This will enable your feet to gently land gracefully with each step and take the stress OFF the knees and low back. Try to make sure that your toes are pointed straight ahead, not outward like a penguin.
Then, when you step off the ground, try to put the majority of your weight on the big toe and push from there INSTEAD of the outside part of your feet. This will help you utilize all the muscles in your calf instead of just the lateral (outside muscles).
This walking form will help you balance out the musculature in the calf, so they aren’t always so tight. You can foam roll and stretch as much as you want (that’s good), but if you are overworking the outside muscles of your calf with every step (that’s bad!), which means you will just be undoing that good work with bad habits.
I always use the analogy of a paper cut… You need to clean it and put a bandage on it to heal. Bad walking habits for a tight calf are like sandpaper on that cut. Until you fix bad walking form, the calves will never be able to relax.
How to Walk Naturally
Once, you have natural walking technique and good, lightweight shoes, you will start to feel more like you are gliding on the ground when you walk, instead of treading heavily upon it. It has an incredible domino effect on the whole body. It will help alleviate stress on all your joints and actually help your posture too.
I cannot stress how important it is to take the time to get good shoes and practice walking correctly and naturally ALL the time until it becomes second nature. Eventually, you want to ensure you keep that great form when you run, jump and move with power. So, if you walk with intention and good form, eventually you won’t have to think about it when you run or play sports.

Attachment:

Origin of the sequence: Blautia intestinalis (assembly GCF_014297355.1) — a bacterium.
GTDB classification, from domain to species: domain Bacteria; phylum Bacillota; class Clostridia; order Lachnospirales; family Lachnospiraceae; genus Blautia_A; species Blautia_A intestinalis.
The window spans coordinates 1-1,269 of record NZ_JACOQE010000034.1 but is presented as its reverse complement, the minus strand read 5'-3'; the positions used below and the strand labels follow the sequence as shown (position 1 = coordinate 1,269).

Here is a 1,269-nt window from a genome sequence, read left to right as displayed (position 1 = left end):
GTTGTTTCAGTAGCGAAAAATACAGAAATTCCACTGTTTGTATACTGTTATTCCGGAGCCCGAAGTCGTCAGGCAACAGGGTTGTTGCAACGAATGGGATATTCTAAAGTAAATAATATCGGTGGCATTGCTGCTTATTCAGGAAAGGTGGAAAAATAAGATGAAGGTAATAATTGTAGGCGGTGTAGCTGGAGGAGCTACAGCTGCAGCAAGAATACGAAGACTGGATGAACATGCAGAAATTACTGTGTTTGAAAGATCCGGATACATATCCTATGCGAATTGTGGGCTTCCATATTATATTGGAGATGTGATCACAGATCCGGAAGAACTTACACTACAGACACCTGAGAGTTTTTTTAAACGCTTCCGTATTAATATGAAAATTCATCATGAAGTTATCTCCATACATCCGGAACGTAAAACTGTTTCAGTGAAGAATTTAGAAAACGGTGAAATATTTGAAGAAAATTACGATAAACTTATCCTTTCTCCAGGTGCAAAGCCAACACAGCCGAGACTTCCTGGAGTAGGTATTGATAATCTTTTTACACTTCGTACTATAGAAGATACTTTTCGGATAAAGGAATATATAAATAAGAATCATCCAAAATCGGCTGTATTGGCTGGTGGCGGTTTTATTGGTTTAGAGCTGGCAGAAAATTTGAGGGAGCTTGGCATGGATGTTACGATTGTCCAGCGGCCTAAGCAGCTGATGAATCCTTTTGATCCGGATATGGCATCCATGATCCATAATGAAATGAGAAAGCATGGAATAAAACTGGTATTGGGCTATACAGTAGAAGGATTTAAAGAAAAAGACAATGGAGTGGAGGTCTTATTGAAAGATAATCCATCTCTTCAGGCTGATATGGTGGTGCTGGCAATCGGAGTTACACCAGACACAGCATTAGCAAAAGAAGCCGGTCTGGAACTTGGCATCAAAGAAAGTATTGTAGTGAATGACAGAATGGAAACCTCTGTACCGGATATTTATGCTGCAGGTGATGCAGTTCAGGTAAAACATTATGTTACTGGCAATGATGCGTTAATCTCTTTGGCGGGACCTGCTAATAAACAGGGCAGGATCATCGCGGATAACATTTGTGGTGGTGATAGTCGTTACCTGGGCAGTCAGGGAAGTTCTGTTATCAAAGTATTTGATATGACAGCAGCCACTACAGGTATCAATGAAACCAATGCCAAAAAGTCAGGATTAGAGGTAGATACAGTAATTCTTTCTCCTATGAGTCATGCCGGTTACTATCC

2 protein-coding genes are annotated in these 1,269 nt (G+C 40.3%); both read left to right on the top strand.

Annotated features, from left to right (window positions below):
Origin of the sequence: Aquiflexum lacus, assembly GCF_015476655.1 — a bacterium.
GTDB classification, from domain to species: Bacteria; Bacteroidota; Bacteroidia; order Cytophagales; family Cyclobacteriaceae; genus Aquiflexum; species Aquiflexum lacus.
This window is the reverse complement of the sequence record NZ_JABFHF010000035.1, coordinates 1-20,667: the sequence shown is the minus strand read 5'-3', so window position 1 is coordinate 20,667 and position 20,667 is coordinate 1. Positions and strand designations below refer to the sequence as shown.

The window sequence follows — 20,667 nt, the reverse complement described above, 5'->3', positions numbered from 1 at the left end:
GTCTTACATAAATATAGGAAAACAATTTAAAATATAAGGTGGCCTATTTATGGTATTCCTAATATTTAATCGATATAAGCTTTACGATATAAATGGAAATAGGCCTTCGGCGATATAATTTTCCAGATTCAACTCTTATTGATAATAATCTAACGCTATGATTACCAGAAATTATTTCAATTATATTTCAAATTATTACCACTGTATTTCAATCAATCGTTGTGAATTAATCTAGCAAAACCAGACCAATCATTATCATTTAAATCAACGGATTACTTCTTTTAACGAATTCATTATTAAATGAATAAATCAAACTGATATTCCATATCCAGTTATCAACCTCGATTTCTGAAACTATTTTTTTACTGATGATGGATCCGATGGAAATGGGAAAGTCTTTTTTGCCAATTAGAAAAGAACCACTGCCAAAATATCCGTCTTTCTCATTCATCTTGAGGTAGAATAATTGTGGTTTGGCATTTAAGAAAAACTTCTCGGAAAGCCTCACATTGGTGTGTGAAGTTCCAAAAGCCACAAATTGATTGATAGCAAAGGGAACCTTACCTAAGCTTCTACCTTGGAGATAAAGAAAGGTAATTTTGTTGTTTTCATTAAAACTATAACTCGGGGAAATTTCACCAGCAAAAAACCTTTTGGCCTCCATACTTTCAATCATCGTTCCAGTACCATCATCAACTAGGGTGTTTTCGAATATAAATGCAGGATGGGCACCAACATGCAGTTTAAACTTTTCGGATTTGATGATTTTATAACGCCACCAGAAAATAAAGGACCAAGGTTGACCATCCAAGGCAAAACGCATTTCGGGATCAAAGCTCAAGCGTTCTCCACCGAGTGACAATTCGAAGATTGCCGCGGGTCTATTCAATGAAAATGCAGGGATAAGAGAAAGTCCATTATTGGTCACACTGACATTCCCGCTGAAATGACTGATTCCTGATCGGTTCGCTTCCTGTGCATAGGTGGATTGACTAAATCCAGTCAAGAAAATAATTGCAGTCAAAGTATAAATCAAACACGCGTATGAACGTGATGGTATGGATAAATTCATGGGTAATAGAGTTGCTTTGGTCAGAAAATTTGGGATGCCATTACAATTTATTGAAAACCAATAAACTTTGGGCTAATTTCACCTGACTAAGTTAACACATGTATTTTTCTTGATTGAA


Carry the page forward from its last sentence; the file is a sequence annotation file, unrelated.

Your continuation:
Obviously, fast movements can lead to injury much easier, so making sure you know how to walk and run safely should be at the top of your list for improving performance and protecting yourself from injury.
This is one of the easiest ways to fix some postural distortions, loosen up tight calves, improve ankle stability and take stress off your joints. I hope you will work on it and improve your walking, jogging and running technique with these tips. your body will thank you for it, trust me!!
How to Rehab your Feet and Ankles
If you have weak, unstable ankles, super tight calves, achilles issues, old foot injuries, etc, I created a super easy rehab program, which you can do entirely at home in easy steps. The goal is to get your ankles strong, mobile and stable, while removing calf tightness and fixing muscle imbalances in the calves.
HEM Ankle Rehab is a complete ankle healing system that works for any calf, ankle or foot injury. HEM will help you heal much faster and better than traditional strategies and ensures you will be able to move pain free while also significantly reducing the risk of future injury.
HEM dramatically improves the quality and speed of the healing process by supporting and improving the body’s natural response to an injury. You can expect a significant improvement in healthy range of motion in the ankles, feet and calves… you can expect much more strength and stability in the ankles… and you can expect improved overall movement (balance, agility, speed, jumping, etc.).